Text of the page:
Equality at the Workplace

The Equality for Men and Women Act defines discrimination as being ‘based on sex or because of family responsibilities, sexual orientation, age, religion or belief, racial or ethnic origin, or gender identity, gender expression or sex characteristics, and includes the treatment of a person in a less favourable manner than another person is, has been, or would be treated on these grounds.’ Discrimination is defined in Chapter 456 as:

 
(a) the giving of less favourable treatment, directly or indirectly, to men and women on the basis of their sex or because of family responsibilities or because of their sexual orientation, age, religion or belief, racial or ethnic origin, or gender identity;
 
(b) treating a woman less favourably for reasons of actual or potential pregnancy or childbirth;
 
(c) treating men and women less favourably on the basis of parenthood, family responsibility or for some other reason related to sex and, or sexual orientation, age, religion or belief, racial or ethnic origin, or gender identity;
 
(d) any treatment based on a provision, criterion or practice which would put persons at a particular disadvantage compared with persons of the other sex or of the same sex or sexual orientation, age, religion or belief, racial or ethnic origin, or gender identity, gender expression or sex characteristics unless that provision, criterion or practice is appropriate and necessary and can be justified by objective factors unrelated to sex.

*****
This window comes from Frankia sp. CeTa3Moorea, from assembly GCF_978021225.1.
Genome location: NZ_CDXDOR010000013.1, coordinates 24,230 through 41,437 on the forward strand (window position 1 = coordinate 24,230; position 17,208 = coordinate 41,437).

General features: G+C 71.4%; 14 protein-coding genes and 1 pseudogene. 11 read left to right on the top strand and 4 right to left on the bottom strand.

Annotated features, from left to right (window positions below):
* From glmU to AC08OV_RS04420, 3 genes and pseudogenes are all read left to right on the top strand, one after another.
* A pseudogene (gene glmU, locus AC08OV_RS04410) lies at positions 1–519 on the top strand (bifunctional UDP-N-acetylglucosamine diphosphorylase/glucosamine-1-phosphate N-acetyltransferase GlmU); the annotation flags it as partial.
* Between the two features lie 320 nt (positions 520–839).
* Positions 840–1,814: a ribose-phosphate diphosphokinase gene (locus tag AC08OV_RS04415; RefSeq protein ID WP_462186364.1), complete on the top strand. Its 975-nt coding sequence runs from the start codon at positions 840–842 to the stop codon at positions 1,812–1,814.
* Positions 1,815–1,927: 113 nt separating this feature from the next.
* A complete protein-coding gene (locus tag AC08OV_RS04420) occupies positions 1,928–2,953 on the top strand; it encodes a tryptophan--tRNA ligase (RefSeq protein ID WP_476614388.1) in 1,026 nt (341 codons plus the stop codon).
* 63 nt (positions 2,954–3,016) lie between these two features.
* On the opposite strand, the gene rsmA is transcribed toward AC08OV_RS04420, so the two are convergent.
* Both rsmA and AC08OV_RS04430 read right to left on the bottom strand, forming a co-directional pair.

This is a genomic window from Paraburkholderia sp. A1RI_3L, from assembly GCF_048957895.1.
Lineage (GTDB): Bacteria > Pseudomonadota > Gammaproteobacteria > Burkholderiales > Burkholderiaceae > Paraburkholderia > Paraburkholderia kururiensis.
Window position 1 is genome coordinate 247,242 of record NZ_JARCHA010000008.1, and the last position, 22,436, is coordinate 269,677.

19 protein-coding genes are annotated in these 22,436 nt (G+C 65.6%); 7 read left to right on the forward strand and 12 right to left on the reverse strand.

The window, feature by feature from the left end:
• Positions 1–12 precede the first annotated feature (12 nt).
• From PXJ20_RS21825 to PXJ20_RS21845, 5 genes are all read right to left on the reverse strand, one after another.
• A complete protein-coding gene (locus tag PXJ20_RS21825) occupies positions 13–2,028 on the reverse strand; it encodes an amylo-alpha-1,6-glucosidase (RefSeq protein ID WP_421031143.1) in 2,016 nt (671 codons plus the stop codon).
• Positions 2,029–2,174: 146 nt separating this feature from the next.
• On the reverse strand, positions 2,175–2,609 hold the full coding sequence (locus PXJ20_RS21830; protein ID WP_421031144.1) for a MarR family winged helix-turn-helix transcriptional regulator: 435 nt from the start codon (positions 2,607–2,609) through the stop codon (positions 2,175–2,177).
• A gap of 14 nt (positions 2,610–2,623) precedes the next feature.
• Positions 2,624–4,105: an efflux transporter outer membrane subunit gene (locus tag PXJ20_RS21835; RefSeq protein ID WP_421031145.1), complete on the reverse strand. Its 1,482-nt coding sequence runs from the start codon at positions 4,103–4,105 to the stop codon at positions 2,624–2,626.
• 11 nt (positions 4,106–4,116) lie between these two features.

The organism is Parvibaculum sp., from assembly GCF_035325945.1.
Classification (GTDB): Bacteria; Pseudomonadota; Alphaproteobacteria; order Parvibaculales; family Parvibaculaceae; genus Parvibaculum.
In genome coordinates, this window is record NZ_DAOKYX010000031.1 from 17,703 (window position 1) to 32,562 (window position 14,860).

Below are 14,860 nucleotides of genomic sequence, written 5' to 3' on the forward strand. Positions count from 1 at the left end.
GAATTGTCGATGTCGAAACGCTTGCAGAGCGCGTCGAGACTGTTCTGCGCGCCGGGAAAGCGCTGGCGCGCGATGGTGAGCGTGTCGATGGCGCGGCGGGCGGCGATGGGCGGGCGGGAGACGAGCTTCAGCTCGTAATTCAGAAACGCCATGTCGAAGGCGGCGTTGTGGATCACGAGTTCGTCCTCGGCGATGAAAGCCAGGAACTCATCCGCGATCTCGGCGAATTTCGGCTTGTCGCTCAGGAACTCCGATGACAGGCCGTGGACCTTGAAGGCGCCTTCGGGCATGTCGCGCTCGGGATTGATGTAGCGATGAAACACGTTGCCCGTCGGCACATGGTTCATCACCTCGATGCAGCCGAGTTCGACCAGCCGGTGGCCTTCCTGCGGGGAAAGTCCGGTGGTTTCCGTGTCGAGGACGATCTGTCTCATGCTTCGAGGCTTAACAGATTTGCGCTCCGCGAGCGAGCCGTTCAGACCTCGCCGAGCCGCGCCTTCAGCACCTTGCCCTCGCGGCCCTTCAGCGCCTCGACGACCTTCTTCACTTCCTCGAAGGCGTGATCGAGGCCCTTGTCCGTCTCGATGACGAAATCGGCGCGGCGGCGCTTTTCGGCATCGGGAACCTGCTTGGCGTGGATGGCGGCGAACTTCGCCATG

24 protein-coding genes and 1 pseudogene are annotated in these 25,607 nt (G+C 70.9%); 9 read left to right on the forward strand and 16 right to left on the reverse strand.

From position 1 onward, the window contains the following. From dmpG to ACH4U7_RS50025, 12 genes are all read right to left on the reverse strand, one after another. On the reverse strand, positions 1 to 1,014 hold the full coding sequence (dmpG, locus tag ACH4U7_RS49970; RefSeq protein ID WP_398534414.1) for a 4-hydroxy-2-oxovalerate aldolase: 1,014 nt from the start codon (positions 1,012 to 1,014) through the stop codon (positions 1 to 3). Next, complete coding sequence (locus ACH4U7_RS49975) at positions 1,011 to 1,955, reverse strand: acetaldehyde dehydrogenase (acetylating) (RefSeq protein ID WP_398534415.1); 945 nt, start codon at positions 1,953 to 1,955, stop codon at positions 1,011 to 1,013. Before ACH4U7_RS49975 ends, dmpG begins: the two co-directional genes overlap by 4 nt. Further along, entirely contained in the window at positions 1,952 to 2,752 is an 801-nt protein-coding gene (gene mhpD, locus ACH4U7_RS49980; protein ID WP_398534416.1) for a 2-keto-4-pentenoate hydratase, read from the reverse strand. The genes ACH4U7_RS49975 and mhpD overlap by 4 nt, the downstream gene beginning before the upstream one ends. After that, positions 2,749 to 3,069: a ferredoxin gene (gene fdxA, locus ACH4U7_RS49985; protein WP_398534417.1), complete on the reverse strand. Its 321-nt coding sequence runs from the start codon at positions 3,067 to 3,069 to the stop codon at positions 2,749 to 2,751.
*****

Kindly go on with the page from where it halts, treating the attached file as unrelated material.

In general terms, the scope of this act includes direct and indirect non discrimination at the place of work in all aspects of employment including advertising for recruitment, the recruitment process, who is offered employment, the terms upon which employment are offered, the way work tasks are divided, salary and benefits, training opportunities, promotions and also who is dismissed from employment.

In relation to any educational establishment providing vocational training or guidance, it is unlawful to discriminate in the access, award, selection and implementation of the curricula, in the assessment of the skills or knowledge of the students or trainees. 
 
Harassment and Sexual Harassment
 
Harassment and sexual harassment are also be deemed to constitute discrimination, and a person’s rejection or submission to harassment or sexual harassment may not be used as a basis for a decision affecting that person.
Harassment is defined as ‘unwanted conduct related to the sex of a person occurs with the purpose or effect of violating the dignity of a person and of creating an intimidating, hostile, degrading, humiliating or offensive environment.’

Sexual Harassment is defined as ’any form of unwanted physical, verbal, non-verbal or physical conduct of a sexual nature occurs, with the purpose or effect of violating the dignity of a person, in particular when creating an intimidating, hostile, degrading, humiliating or offensive environment.’ It is unlawful for any person to sexually harass other persons by:
 
(a) subjecting other persons to an act of physical intimacy
 
(b) requesting sexual favours from other persons
 
(c) subjecting other persons to any act or conduct with sexual connotations, including spoken words, gestures, or the production, display or circulation of any written words, pictures or other material which are unwelcome to the person to which they are directed and can be reasonably regarded as offensive, humiliating or intimidating.
 
(d) Treating other persons less favourably because of their rejection or submission to a sexual request.
 
If a person is victimised for having made a complaint, or initiated/ participated in proceedings for redress, to the lawful authorities, discrimination is also considered to have occurred.

CONTACT INFORMATION:
 
 Contact Name 
National Commission for the Promotion of Equality (NCPE)
Gattard House,
National Road,
Blata l-Bajda HMR 9010
 
 Telephone
(+356) 2590 3850
 
 Fax
(+356) 2590 3851
 
 Email